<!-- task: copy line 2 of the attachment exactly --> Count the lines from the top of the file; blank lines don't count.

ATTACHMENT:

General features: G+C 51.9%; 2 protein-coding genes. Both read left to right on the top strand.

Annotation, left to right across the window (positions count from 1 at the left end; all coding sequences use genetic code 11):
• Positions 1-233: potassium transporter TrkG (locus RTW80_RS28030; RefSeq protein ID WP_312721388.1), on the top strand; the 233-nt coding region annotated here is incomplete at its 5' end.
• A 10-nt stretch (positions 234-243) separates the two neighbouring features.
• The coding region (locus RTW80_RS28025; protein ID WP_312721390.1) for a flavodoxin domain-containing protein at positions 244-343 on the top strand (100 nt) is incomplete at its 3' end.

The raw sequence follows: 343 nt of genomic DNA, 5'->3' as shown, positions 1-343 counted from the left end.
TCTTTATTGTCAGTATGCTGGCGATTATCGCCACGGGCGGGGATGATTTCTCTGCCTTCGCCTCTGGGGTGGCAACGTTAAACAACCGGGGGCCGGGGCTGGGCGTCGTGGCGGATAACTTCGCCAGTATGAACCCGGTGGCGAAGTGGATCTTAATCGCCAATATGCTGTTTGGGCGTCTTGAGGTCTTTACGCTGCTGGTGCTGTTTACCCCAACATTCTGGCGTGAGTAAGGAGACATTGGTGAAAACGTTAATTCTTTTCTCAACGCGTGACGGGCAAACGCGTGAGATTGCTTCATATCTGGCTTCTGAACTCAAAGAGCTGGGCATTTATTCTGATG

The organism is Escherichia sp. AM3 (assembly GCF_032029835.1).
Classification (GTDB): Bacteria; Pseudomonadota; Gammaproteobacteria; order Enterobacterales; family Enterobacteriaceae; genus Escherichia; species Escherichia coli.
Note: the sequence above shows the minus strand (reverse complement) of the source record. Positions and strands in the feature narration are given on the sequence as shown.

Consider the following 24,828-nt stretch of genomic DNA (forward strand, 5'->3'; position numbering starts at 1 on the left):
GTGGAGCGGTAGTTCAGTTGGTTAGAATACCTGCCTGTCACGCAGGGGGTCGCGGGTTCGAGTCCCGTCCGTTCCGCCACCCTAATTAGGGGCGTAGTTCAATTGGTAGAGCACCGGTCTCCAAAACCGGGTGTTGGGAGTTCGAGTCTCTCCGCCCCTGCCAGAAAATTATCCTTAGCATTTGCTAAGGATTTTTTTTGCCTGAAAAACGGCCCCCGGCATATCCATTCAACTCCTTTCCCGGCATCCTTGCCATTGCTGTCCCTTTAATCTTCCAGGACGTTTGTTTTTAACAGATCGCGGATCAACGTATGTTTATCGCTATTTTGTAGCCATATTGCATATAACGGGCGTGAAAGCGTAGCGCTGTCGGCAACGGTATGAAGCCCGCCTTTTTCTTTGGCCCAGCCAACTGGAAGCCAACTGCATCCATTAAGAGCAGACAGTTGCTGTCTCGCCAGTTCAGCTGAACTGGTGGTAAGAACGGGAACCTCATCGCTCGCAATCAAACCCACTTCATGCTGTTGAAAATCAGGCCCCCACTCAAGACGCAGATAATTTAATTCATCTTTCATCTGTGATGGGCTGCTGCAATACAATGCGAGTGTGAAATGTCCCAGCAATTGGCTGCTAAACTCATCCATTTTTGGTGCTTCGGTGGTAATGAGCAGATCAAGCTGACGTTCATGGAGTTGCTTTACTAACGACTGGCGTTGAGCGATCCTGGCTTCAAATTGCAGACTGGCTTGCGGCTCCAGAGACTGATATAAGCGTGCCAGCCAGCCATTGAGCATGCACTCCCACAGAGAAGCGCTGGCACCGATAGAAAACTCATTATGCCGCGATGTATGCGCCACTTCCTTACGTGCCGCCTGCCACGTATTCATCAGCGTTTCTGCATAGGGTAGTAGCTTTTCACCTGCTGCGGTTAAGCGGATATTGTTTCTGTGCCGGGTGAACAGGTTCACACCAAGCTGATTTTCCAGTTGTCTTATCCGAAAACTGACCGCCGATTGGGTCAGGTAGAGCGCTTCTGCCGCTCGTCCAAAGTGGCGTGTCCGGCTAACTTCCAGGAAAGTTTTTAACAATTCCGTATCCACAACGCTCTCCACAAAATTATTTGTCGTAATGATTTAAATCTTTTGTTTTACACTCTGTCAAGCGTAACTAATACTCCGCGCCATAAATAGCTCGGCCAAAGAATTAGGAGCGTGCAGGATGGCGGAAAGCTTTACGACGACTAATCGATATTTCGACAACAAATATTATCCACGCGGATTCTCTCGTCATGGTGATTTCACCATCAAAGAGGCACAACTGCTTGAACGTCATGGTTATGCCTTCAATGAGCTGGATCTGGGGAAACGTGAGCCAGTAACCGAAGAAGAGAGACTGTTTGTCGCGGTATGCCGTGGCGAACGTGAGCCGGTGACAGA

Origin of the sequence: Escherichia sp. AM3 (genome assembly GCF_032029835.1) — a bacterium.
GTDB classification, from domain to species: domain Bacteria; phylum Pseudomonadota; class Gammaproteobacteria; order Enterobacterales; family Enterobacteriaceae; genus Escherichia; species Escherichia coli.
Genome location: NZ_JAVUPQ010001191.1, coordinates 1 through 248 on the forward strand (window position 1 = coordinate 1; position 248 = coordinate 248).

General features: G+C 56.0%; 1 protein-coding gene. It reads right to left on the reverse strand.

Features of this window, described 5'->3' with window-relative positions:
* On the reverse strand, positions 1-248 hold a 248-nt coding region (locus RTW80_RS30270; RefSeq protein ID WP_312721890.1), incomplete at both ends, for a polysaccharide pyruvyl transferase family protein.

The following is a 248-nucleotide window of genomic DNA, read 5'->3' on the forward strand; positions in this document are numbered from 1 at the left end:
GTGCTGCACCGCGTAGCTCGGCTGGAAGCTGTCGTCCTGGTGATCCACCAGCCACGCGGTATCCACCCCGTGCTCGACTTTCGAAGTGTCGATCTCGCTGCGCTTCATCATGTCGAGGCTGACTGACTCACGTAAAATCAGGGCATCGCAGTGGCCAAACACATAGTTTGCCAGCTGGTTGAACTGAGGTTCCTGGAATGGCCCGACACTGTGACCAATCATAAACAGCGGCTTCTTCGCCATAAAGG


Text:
Annotation, left to right across the window (positions count from 1 at the left end; all coding sequences use genetic code 11):